As with any scientific question, we need to start by generating hypotheses. And in this case, there are many:
· Traditionally aged college students spent most of their high school years during the height of the pandemic. As a result, they did not learn many of the skills needed to be successful in college (e.g., how to read a text, how to study, how to participate and contribute to group work).
· Many students were given the message during COVID of “do what you have to do to get through.” There was nothing inherently wrong with this message, but unfortunately it resulted in many students cheating to complete assignments and exams. Repeatedly engaging in this behavior with few consequences has changed how some students view academic integrity.
· Many of our students have had COVID at least once and therefore there will be a proportion of our students experiencing long COVID symptoms that are undoubtedly affecting their ability to concentrate on their studies.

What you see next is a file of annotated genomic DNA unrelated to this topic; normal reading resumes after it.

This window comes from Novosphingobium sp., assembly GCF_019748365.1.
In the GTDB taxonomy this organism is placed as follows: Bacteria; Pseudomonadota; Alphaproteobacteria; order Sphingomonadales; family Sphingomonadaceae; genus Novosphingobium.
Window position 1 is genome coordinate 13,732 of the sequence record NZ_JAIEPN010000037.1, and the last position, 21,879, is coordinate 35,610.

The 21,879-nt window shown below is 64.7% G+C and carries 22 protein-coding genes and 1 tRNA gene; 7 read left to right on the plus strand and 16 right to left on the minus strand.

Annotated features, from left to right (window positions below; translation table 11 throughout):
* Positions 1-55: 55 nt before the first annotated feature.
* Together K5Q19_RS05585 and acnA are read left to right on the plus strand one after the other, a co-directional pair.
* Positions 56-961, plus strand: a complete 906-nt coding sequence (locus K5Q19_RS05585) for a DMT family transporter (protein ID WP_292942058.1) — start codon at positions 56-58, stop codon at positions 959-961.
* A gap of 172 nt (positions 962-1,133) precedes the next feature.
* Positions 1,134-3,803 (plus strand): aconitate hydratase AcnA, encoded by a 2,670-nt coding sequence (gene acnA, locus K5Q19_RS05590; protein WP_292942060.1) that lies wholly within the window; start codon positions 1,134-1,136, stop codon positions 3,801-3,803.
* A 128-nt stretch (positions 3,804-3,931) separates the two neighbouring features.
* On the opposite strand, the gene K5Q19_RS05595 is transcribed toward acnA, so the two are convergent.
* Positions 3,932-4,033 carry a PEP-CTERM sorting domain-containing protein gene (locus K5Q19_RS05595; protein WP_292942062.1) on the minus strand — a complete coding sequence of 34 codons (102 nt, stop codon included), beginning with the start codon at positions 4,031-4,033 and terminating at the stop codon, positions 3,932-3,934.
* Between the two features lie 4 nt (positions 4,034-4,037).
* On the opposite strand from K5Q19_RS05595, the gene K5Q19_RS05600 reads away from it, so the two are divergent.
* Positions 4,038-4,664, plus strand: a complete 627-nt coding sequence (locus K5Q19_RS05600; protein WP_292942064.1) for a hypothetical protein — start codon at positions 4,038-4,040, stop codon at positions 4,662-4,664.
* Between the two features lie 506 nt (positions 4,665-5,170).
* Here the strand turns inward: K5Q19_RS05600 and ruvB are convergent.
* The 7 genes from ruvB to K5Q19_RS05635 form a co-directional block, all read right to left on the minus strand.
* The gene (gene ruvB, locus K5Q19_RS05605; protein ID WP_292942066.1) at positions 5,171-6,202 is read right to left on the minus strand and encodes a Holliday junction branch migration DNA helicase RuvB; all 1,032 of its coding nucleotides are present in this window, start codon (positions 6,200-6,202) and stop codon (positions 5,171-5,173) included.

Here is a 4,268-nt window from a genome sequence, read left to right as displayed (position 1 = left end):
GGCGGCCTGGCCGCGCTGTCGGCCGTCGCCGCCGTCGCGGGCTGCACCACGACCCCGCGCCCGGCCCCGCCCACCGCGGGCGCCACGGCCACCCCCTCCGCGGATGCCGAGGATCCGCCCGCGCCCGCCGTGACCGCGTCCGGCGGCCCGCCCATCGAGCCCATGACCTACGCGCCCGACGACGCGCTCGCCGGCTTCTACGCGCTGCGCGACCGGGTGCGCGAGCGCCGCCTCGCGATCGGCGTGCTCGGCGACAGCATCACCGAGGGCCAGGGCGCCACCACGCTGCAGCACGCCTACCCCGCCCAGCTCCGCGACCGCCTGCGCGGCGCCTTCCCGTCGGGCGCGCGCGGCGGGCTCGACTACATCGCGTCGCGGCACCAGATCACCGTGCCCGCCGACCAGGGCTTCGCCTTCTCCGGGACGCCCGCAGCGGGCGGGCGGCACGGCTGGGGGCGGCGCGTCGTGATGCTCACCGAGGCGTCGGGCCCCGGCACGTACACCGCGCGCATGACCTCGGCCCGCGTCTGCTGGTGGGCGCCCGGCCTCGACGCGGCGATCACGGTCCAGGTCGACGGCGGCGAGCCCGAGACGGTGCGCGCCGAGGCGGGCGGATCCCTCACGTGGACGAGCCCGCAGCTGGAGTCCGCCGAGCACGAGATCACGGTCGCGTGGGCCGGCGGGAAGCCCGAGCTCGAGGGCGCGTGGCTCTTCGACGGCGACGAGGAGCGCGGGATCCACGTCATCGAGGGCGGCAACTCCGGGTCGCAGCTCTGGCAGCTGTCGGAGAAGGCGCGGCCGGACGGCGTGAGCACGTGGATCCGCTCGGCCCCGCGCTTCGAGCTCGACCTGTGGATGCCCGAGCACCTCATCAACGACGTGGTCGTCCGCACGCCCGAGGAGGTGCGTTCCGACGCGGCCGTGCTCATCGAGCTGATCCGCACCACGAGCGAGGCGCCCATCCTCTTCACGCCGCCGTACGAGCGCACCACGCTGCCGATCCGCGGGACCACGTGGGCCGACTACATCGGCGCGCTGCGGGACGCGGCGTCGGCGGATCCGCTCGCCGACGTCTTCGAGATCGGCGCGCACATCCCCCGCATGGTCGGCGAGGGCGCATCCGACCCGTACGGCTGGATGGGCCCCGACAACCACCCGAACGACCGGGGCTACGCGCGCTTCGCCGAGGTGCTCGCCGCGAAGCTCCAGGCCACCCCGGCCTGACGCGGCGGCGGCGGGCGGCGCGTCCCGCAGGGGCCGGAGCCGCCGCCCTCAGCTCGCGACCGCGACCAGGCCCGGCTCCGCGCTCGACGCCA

· Mental health issues have reached extremely high and concerning levels. As Jean Twenge recently reported in Time, close to one in three high school girls seriously considered suicide in 2021, which is a 60% increase from 2011. These are the students in our classes.
· The APA’s Stress in America report from 2022 indicated that approximately 75% of Americans reported experiencing physical or mental symptoms of stress. The majority of adults reported feeling disheartened by government and political divisiveness, plagued by historic inflation levels, and overwhelmed by widespread violence. These are the topics on our students’ minds while attempting to take numerous classes and likely working many hours to pay for their education.